The world of medicine has always benefited from advancements in technology. The introduction of smartphones has eased the whole process of clinical practice and education. Smartphones are just like portable computers which have changed the way healthcare is dispensed (1). They can help iron out small kinks in everyday practice with just a few taps of the screen.
Smartphones have become extremely user-friendly and advanced due to development of medical software applications or Applications (apps) as they are called. There are lacs of free or paid apps for the use of doctors or patients. The use of smartphone apps can be divided in four categories: Clinic related, Patient related, Use for references and Educational purposes. Let us run through each of them:
- Clinic related
There are apps which can be used to organise appointments, send reminders for follow ups, schedule meetings, calls, etc. These are highly useful in managing time, especially for doctors who have more than 1 clinic/attachments or have a very busy clinical practice. This increases efficiency and productivity as doctors can focus on the patient rather than on these logistic aspects.
Present day smartphones facilitate use of EHR (electronic health records) at the click of a button. These contain details of all the patients which can be accessed anytime and anywhere. Privacy of a patient is of utmost importance and hence, security is well taken care of.
Availability of cloud based services (e.g. Dropbox) provides large online space for storage of clinical data, patient data, images, scans, etc. One can update the data and easily share this data with other doctors etc. without physically exchanging a pen drive or CD or print outs.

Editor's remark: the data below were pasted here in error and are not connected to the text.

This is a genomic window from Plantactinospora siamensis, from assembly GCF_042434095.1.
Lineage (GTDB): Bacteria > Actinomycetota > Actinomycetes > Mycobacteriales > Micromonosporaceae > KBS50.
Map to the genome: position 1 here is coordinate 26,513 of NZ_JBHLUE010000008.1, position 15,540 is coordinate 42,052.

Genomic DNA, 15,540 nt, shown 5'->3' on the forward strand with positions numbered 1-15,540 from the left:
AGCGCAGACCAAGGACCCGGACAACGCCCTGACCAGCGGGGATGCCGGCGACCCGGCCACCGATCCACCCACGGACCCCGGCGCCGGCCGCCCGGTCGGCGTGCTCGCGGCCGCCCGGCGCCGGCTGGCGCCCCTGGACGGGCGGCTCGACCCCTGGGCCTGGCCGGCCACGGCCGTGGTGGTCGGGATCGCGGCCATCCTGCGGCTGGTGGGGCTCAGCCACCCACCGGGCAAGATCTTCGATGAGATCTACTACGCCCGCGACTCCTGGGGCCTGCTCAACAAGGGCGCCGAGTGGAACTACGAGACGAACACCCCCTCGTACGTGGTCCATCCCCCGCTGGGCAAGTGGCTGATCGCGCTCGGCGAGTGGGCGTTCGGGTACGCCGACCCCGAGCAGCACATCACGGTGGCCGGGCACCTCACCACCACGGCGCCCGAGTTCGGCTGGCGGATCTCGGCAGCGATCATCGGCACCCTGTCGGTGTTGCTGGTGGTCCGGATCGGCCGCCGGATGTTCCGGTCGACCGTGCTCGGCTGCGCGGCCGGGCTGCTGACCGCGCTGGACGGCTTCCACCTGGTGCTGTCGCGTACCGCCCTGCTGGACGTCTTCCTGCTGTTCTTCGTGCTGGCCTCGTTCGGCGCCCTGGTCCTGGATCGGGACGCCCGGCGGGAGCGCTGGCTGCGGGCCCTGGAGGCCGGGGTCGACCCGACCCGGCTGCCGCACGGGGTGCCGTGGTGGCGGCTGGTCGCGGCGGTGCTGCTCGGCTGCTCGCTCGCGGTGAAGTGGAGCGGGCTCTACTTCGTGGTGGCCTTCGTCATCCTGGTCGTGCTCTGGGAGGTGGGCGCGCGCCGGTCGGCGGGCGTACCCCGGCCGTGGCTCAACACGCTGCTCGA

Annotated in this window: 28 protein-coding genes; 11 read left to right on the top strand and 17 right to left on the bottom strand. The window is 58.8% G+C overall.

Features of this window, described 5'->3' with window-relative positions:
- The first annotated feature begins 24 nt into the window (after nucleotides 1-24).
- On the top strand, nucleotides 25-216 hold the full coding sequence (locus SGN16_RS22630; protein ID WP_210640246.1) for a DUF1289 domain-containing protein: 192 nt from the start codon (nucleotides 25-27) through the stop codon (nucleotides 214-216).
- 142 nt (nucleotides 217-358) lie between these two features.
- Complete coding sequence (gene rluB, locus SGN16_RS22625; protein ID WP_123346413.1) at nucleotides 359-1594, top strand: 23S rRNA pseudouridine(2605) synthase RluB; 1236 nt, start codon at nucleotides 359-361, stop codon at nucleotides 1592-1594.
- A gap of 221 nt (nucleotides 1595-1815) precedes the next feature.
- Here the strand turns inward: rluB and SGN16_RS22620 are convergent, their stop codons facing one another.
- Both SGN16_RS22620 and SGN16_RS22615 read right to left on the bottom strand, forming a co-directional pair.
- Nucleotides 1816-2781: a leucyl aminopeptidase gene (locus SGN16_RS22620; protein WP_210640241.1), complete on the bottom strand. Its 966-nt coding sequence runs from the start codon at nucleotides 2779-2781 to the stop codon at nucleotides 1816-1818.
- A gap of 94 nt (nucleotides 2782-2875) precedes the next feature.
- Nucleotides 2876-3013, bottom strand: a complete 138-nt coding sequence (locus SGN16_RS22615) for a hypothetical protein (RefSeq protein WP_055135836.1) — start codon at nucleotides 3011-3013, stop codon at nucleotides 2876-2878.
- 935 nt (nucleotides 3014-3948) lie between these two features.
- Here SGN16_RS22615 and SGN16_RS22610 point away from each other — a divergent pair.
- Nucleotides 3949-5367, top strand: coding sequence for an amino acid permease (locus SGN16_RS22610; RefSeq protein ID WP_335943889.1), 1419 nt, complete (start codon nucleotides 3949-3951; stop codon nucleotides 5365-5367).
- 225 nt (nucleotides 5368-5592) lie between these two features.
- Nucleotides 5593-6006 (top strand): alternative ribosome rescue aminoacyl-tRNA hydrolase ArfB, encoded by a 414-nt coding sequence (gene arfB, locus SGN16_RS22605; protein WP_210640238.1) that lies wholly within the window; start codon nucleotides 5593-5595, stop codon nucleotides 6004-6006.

Certain researches have proven that evaluating the CT scan images e.g. in cases of acute stroke can be done as accurately via smartphones as at a normal laboratory (2). This makes imaging breezy too.
There are special apps which help in easy coding and billing facilities for a clinical set up.
- Patient related
Smartphones are handy tools that have greatly eased communication between a doctor and a patient. Facilities like video-calling, e-mailing, WhatsApp etc. help the patient to be in constant and immediate contact with the doctor. In cases of emergency or at a time when the doctor is not available in person, these smartphone apps are a boon for the doctor & patient. They smooth out the process for the doctor as it cut down on travel time.
Doctors are commonly troubled for emergencies or at night when the patient calls for an urgent visit. With the advent of smartphones, even if the doctor may not be able to reach the patient, he can guide him and treat him over the phone.
There are other apps which can instantly measure ECG, Blood pressure etc. with the help of simple clicks. Doctors can also track and monitor patient’s health and rehabilitation through these mobile apps.